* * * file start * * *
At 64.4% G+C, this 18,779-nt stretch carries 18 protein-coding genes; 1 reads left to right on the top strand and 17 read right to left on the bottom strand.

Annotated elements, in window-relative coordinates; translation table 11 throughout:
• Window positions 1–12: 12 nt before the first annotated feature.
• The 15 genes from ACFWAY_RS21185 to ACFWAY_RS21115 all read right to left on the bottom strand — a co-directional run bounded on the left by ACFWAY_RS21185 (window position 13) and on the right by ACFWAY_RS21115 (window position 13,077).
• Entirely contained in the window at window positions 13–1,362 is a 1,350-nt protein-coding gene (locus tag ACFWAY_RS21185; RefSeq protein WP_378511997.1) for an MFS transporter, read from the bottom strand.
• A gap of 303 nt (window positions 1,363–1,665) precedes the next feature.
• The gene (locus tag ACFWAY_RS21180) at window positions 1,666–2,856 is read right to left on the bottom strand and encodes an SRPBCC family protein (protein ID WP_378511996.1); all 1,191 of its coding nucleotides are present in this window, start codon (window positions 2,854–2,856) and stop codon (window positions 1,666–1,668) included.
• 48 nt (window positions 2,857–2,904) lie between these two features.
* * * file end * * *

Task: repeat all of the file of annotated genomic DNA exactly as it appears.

At 64.4% G+C, this 18,779-nt stretch carries 18 protein-coding genes; 1 reads left to right on the top strand and 17 read right to left on the bottom strand.

Annotated elements, in window-relative coordinates; translation table 11 throughout:
• Window positions 1–12: 12 nt before the first annotated feature.
• The 15 genes from ACFWAY_RS21185 to ACFWAY_RS21115 all read right to left on the bottom strand — a co-directional run bounded on the left by ACFWAY_RS21185 (window position 13) and on the right by ACFWAY_RS21115 (window position 13,077).
• Entirely contained in the window at window positions 13–1,362 is a 1,350-nt protein-coding gene (locus tag ACFWAY_RS21185; RefSeq protein WP_378511997.1) for an MFS transporter, read from the bottom strand.
• A gap of 303 nt (window positions 1,363–1,665) precedes the next feature.
• The gene (locus tag ACFWAY_RS21180) at window positions 1,666–2,856 is read right to left on the bottom strand and encodes an SRPBCC family protein (protein ID WP_378511996.1); all 1,191 of its coding nucleotides are present in this window, start codon (window positions 2,854–2,856) and stop codon (window positions 1,666–1,668) included.
• 48 nt (window positions 2,857–2,904) lie between these two features.